Jump to content

Started my glaze firing with top for switches on (accidentally) EEEEK!!!!!!!


Recommended Posts

So, I have an old Evenheat 5320lt.....Apparently after last firing, I never turned the switches to OFF. Not aware of this, I started up my glaze firing with top four switches all on (lid propped, peeps open for what was supposed to be my 2 hour soak) thinking that I was turning the bottom switch on (which I actually turned off). Came out 15 minutes later and it was at 435 *  EEEEK! Not knowing what to do....I shut it down ...let it cool to 285 for about an hour ---my best guess (??) was to stop cooling while it was somewhere above 212*.....I then started it back up (bottom switch only) left lid and peeps cracked...but, it was still cooling.    I   decided to close the lid and plug the peeps and turned the downdraft vent on once i saw the temp consistently creep up (about 5 min). Most pots were bisqued years before, stored in a dry place....and the glazed also had about week to dry...so probably not a ton of moisture---but, then again....I dunno.   Not much i can do now...but cross my fingers...but concerned that pieces may have cracked, that my elements might have been damaged, and if they survive that my glazes will be messed up .....if anyone has any input to give me a heads up on what I MIGHT expect.....I would appreciate it. I cannot believe I did this! grrr! I am so bummed.

Link to post
Share on other sites

@muddkat, I would not have worried about it, just put the lid down and set my firing to regular time considering it was starting at 435F. I also wonder why you are doing a candling on a glaze load that has had plenty of time to dry. I usually only vent or candle on a glaze that I have waxed bottoms or on one where the glaze has been applied in the same day. You  should be fine, just do your firing as normal.

 

best,

Pres

Link to post
Share on other sites

I think I used the term....candling incorrectly (that's for bisque).....should have said the slow warming period (?) to allow any moisture to escape (i am sure there is a proper name for this...ramping?).  I  very much appreciate your reply----stress level has lowered! :) but, still crossing my fingers!  I have been into pottery for about 5 years....but, only about 6 glaze firings under my belt....this is a learning moment! "CHECK SWITCHES!" lol...with a little urrugh.

 

 

Link to post
Share on other sites

Yes it is....lol! .....been one of those days....my cat snapped a string on one of my ukeleles....so, while waiting to flip switches on the kiln, I  learned how to restring and to put ukes WHERE MY CATS CAN't GET TO THEM!  Much learning going on.......  Tomorrow, hopefully there will be  pretty pots to welcome into the world! :)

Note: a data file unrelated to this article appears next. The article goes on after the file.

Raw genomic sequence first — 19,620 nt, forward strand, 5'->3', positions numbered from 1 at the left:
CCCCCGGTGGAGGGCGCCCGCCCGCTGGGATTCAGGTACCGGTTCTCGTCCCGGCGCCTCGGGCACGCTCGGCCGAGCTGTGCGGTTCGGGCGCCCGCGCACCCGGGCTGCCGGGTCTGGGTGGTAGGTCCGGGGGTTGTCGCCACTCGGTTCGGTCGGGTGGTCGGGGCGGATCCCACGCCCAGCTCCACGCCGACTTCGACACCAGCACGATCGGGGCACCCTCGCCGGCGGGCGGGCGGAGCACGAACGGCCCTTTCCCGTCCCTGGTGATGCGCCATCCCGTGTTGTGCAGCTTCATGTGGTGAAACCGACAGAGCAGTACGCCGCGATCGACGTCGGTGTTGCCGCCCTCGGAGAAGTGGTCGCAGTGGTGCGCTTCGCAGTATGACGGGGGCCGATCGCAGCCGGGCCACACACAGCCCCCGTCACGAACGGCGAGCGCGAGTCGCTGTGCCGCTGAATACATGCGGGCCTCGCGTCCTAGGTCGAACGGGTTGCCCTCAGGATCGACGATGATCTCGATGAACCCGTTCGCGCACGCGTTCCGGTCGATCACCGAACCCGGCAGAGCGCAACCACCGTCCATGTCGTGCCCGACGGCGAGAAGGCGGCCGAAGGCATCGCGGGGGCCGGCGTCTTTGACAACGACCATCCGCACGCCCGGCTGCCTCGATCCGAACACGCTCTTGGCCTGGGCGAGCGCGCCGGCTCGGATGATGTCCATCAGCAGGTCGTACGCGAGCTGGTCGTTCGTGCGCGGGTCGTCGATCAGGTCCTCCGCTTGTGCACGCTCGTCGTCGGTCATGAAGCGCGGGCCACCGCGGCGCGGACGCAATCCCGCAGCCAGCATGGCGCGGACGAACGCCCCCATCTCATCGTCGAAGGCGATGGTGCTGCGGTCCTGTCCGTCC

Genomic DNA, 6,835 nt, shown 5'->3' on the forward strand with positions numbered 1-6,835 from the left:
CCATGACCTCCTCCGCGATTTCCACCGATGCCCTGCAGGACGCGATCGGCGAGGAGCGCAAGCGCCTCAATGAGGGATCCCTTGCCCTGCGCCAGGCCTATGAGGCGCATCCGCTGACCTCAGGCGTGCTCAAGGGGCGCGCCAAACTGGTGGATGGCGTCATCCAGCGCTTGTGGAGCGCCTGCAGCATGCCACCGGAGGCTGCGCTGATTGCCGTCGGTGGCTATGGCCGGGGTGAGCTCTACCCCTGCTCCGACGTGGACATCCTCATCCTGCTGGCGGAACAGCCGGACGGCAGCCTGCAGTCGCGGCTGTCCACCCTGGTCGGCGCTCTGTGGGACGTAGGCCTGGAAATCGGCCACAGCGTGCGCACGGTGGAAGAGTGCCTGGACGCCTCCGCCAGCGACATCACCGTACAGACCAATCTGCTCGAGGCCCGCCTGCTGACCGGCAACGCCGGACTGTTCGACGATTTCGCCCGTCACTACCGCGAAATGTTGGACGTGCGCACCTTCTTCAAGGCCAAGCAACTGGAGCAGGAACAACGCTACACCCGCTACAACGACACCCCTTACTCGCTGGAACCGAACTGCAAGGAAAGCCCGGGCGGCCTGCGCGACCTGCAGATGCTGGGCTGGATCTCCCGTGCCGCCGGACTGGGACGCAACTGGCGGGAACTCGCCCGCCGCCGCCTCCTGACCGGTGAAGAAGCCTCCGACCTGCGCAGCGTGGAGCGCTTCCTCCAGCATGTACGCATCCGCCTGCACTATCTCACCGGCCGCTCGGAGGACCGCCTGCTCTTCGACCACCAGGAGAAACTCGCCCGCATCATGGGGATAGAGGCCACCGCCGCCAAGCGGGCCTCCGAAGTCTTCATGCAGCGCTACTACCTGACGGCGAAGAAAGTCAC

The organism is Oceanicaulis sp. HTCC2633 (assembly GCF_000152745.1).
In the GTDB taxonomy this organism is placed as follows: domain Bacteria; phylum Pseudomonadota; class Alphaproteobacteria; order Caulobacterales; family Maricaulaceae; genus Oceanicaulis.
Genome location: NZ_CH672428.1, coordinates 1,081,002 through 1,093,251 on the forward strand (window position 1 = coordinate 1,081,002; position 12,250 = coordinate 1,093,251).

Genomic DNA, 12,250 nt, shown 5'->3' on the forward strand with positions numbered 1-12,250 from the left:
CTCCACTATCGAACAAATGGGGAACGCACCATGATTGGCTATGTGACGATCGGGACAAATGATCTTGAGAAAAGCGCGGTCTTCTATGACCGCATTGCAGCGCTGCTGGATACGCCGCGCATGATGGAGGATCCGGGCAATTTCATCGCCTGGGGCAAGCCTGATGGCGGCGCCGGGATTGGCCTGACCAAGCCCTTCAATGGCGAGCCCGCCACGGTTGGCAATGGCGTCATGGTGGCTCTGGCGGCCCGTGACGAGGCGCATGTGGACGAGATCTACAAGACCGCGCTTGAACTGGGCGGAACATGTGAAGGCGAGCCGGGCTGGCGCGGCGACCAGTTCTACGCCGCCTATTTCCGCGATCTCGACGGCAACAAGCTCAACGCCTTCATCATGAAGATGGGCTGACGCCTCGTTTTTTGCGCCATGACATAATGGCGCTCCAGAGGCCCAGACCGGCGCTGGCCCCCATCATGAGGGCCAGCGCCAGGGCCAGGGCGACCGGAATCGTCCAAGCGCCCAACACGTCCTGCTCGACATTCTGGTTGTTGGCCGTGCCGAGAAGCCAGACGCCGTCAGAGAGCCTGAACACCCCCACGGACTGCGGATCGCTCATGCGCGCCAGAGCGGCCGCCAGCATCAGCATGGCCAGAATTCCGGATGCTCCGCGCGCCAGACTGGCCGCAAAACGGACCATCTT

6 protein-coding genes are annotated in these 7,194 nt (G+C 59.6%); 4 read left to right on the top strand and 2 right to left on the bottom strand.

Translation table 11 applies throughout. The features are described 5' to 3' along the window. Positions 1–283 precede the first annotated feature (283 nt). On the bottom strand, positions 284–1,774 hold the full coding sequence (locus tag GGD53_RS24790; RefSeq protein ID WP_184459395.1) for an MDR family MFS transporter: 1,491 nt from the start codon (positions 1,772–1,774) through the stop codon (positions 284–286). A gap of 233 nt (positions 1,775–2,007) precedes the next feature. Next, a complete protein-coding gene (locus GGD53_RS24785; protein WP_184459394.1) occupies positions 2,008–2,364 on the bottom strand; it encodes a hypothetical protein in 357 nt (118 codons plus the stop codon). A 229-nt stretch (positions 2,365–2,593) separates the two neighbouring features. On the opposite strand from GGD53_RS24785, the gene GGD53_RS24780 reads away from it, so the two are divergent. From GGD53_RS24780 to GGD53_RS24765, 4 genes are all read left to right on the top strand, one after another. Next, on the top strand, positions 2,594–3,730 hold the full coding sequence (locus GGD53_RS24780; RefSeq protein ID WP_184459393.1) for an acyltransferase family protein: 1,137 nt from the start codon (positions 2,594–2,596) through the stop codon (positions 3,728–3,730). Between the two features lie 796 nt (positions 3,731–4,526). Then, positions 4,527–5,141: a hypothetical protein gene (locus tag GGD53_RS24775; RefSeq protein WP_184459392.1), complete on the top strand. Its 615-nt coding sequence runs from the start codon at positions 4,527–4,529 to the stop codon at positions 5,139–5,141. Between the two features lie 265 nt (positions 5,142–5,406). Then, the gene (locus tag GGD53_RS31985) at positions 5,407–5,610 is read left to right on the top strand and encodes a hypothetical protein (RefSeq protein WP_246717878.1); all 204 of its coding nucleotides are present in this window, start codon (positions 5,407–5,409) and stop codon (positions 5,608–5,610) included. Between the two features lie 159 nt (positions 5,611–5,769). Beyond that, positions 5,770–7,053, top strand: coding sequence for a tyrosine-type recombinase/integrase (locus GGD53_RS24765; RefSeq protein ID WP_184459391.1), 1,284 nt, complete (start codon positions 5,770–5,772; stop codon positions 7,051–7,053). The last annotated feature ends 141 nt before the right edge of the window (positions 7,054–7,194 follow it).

Link to post
Share on other sites

one other thing you might check if you have a kiln sitter with a timer.   make sure the timer has enough time on it when you start a firing.   i was not familiar with a timer and twice the kiln stopped firing for "no reason".   when opening the kiln,  i now have a moment before lifting the lid to put all the switches and the timer back so they are ready for the next time.

Link to post
Share on other sites

Oldlady.....yes! That timer! Its the first thing I turn on before firing up.....

Sorcery.... Good thing your little rodent friend didn't climb up your pant leg! eeek! lol

This was the most uneven firing I have ever done. My last firing was decent---but, variance in firing temps per witness cones   5.5-a bit over 6 on various shelves. 

Top shelf over fired (witness cones show ^ 6.5+, ---color burnt out of slips and underglazes)

Forgot to put kiln packs on center shelves when I rearranged things while loading---most pieces were okay but some appeared to be e a bit over fired while others, it appears glaze did not fully mature in inside and outside-could be that I applied glaze to heavy but, I tried to pay attention to even coats--do think it pooled too heavy in bottom of mugs---used Sahara lead free on those pieces.

Bottom shelf only hit ^ 5...with ^ 6 withness cone barely bending.

So...not sure if was my SWITCH mishap, shelf spacing, or if my elements are dying---just checked them...they all fire up but dark spots on the straight shots---warming faster at bends--maybe that is nomal...they arenot saggy. I am reading about testing resistance (?) ----or could it be something dying in my kiln sitter? Replaced tube assembly about 2 years ago---3 firings since.  Looking at new kilns....which all are out of my price range.  Happy with some pieces...but, a bit flustered. 

Sorry....off my orig topic. I should prob  direct questions about uneven firing and elements in another post . I am just perplexed and a bit flustered as try to figure this out. I am  just venting. :/ Thanx for your replies and humor!

 

Link to post
Share on other sites

If your elements have dark spots, that’s a strong indication your elements are dying, along with the fact that it’s firing that unevenly. Elements can be shot, and still be in place and upright. Testing your resistance is a quick and easy way to confirm that, yes. If you don’t own a proper meter, make sure you get one that can be used on a stove. There are ones that don’t read up to that level of voltage, and they’re cheaper, so you might be tempted. 

Link to post
Share on other sites

Join the conversation

You can post now and register later. If you have an account, sign in now to post with your account.

Guest
Reply to this topic...

×   Pasted as rich text.   Paste as plain text instead

  Only 75 emoji are allowed.

×   Your link has been automatically embedded.   Display as a link instead

×   Your previous content has been restored.   Clear editor

×   You cannot paste images directly. Upload or insert images from URL.

×
×
  • Create New...

Important Information

By using this site, you agree to our Terms of Use.